5. Sift cornflour, SR flour and baking powder
  6. Fold into mixture.
  7. Pour into a greased and lined 22cm square lamington tin.
  8. Bake 20 minutes 200C.

To further celebrate Australia Day, I slow cooked some lamb shoulder, made some soft pitas  and served souvlaki. Here are the recipes below.






slow roasted lamb shoulder with chilli and sage

I tried this dish at The Melbourne Food and Wine Festival’s Masterclass. The rich flavour of the lamb is balanced with the bold flavours of chilli, garlic and sage.


1 shoulder of lamb, bone in, about 2kg

salt and pepper to season

2 tbsp olive oil

1 cup dry white wine

2 tsp fennel seeds

2 tsp dried chilli flakes

1 head garlic, cut in half

1 cup loosely packed fresh sage leaves

3 bay leaves

6 good quality anchovy fillets

½ cup red wine vinegar


Preheat oven to 160C fan forced (180C conventional).

Ask your butcher to cut the lamb through the bone, on the underside, at intervals. Trim off most of the surface fat, then season well with salt and pepper. Heat a large frypan, add oil and brown the lamb on all sides for 10 minutes, until well browned.

Place browned meat in a roasting pan and add the remaining ingredients, reserving the grapes to add later.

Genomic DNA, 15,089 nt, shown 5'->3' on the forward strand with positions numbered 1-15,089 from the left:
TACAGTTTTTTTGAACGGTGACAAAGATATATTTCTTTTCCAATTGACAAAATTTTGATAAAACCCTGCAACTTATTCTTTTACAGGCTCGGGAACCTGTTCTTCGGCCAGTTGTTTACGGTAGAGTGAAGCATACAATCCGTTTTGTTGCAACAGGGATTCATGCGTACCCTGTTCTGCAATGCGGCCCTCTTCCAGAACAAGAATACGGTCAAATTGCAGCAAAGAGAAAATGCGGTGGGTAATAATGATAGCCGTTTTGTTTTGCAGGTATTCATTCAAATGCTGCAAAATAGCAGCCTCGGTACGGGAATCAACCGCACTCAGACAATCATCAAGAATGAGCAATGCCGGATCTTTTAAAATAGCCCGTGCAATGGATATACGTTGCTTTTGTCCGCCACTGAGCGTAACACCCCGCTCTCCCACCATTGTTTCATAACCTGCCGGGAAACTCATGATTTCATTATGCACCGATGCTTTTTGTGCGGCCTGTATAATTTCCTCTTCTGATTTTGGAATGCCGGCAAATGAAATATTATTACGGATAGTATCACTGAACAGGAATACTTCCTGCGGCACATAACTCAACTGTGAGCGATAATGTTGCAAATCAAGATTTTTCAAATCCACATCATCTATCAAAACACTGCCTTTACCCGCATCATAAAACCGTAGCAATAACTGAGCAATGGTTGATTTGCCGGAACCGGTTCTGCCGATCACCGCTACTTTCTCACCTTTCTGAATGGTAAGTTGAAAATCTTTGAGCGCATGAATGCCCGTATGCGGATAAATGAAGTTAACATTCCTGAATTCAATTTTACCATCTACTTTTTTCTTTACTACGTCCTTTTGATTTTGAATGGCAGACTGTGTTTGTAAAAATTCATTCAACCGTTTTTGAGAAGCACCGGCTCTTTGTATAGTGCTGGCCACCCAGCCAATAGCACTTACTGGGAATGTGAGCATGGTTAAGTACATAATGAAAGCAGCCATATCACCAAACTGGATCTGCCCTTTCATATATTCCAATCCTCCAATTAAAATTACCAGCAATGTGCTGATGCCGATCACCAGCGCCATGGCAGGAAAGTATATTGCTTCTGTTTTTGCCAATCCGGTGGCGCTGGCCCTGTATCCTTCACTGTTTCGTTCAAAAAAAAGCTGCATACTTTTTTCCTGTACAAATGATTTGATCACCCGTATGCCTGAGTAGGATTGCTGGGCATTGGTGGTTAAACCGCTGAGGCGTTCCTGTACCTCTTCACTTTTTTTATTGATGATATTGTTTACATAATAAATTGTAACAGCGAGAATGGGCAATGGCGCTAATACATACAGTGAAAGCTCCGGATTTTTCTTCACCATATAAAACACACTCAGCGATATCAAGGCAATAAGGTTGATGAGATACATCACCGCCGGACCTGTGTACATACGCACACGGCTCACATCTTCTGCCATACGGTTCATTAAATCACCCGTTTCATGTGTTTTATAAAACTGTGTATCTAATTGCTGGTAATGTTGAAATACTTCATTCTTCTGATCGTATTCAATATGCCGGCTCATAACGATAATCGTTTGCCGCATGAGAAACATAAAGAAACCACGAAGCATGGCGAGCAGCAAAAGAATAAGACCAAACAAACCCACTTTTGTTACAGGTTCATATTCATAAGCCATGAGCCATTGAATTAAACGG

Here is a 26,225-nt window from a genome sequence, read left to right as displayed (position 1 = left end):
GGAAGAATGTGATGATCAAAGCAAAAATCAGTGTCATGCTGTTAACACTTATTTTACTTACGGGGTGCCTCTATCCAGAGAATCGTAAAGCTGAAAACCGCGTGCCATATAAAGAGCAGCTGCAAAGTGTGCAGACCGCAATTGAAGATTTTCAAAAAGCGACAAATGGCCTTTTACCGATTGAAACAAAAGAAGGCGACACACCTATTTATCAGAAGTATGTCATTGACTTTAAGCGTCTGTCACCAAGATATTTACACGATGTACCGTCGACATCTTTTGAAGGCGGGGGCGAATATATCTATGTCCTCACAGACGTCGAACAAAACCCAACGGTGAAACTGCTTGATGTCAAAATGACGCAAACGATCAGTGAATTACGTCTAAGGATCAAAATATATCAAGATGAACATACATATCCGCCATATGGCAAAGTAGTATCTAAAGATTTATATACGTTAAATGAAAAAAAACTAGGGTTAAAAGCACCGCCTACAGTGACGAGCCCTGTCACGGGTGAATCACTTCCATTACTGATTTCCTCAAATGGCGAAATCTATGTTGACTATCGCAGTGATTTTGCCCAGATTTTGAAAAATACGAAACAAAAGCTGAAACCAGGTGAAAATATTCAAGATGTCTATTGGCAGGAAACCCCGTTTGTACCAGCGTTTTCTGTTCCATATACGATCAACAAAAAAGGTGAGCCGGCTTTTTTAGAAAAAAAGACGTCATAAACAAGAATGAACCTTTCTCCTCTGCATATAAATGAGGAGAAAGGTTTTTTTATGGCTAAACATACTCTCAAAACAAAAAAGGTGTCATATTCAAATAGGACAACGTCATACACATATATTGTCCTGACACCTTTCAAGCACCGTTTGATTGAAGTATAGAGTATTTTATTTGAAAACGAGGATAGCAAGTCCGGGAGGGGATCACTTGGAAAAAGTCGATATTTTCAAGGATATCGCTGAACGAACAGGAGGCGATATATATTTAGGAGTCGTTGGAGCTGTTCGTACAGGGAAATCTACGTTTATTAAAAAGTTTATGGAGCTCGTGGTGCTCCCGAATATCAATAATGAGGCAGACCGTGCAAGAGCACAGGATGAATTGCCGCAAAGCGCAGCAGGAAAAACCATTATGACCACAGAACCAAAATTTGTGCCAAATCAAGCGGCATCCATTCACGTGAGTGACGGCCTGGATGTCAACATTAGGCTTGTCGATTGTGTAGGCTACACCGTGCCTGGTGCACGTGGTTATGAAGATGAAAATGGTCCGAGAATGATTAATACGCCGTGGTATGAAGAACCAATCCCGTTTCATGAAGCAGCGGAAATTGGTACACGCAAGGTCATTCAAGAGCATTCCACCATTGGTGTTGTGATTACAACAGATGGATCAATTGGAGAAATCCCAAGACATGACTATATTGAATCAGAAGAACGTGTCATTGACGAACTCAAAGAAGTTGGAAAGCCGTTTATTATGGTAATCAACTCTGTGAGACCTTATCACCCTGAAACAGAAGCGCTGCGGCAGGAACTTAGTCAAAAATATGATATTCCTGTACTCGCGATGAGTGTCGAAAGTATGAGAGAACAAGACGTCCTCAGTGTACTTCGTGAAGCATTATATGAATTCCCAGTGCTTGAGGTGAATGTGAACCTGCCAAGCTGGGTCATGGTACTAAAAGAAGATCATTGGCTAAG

Cover the pan with foil and cook in the oven for 3 hours, basting with the pan juices every 30 minutes or so.

The lamb should be meltingly tender by now. If not, cook further until tender.


serves 4-6.



Pita bread

This recipe belongs to Cath Claringbold. It is now firmly in my recipe folder and I use it to make the best soft pita bread. Just ask my kids.

Makes 12 pita bread




1¼ cups tepid water

1½ teaspoons of dry yeast

1½ teaspoons caster sugar


Mix together in a small bowl and leave in a warm spot until mixture foams, around 20 minutes


460g plain flour

½ teaspoon sea salt

½ cup of olive oil


In a large bowl mix the flour and salt and make a well. Add the olive oil and the yeast mix and combine. Work the mix until it comes together and then turn out on to a lightly floured bench and knead for a few minutes until the dough becomes silky and smooth.